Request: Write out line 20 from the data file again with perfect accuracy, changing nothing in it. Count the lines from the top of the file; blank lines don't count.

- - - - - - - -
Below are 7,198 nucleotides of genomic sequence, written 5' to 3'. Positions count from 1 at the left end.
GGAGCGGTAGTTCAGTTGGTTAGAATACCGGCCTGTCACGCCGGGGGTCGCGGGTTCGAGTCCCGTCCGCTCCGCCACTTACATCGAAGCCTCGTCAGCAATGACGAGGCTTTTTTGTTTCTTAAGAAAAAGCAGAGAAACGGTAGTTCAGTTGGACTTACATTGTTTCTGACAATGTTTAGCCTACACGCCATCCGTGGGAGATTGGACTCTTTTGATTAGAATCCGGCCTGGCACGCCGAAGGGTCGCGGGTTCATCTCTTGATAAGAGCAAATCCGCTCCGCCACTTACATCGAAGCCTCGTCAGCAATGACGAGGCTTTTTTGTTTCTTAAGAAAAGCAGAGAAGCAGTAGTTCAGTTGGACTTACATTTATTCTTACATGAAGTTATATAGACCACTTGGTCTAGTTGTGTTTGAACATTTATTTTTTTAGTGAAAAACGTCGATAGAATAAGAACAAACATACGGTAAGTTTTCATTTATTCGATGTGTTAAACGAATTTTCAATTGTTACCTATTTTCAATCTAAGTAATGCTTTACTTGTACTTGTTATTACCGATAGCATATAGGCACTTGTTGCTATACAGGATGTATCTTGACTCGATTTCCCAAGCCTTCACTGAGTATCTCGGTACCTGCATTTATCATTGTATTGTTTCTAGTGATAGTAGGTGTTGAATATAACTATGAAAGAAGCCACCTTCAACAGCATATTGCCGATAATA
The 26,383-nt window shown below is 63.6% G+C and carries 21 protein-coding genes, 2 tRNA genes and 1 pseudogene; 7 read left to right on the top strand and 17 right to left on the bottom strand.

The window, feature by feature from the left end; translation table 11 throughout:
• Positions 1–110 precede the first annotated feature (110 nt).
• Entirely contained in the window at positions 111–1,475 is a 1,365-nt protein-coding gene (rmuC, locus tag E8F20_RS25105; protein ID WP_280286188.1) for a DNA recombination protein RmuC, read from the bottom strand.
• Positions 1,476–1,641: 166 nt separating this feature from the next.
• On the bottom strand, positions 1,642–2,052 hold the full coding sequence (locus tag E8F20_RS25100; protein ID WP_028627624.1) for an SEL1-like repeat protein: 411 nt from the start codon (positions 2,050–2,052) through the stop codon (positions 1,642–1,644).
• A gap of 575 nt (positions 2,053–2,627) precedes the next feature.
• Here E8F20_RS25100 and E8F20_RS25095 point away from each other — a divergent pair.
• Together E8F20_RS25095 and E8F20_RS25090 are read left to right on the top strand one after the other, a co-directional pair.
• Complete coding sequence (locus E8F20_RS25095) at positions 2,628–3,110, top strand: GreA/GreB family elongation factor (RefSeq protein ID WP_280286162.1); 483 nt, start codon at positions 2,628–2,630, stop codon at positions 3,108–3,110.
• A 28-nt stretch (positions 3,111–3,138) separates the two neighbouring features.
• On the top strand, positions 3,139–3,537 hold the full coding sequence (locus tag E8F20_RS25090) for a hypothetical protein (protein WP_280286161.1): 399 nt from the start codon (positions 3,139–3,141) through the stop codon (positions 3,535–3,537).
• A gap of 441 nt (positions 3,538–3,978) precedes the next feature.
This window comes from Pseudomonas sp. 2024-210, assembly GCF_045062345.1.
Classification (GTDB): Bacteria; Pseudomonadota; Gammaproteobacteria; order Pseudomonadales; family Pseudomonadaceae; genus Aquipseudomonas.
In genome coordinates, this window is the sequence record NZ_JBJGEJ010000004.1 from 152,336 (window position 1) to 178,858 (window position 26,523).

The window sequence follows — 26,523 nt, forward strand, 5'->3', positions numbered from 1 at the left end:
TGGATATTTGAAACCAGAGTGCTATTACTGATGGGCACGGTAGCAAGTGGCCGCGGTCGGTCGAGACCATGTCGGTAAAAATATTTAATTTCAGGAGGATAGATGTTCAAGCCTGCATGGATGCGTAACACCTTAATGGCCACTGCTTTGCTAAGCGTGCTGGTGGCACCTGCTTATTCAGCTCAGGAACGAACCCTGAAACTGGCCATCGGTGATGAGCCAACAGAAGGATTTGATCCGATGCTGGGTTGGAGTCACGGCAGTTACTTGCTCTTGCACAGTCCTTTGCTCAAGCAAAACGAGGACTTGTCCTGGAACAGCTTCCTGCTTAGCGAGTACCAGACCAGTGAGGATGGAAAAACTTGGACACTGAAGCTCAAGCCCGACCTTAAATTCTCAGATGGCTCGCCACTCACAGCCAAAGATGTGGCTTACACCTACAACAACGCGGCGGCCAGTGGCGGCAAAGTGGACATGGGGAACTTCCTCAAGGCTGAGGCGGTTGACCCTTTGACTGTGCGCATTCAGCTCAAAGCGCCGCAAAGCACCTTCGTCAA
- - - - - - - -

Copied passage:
TGGATATTTGAAACCAGAGTGCTATTACTGATGGGCACGGTAGCAAGTGGCCGCGGTCGGTCGAGACCATGTCGGTAAAAATATTTAATTTCAGGAGGATAGATGTTCAAGCCTGCATGGATGCGTAACACCTTAATGGCCACTGCTTTGCTAAGCGTGCTGGTGGCACCTGCTTATTCAGCTCAGGAACGAACCCTGAAACTGGCCATCGGTGATGAGCCAACAGAAGGATTTGATCCGATGCTGGGTTGGAGTCACGGCAGTTACTTGCTCTTGCACAGTCCTTTGCTCAAGCAAAACGAGGACTTGTCCTGGAACAGCTTCCTGCTTAGCGAGTACCAGACCAGTGAGGATGGAAAAACTTGGACACTGAAGCTCAAGCCCGACCTTAAATTCTCAGATGGCTCGCCACTCACAGCCAAAGATGTGGCTTACACCTACAACAACGCGGCGGCCAGTGGCGGCAAAGTGGACATGGGGAACTTCCTCAAGGCTGAGGCGGTTGACCCTTTGACTGTGCGCATTCAGCTCAAAGCGCCGCAAAGCACCTTCGTCAA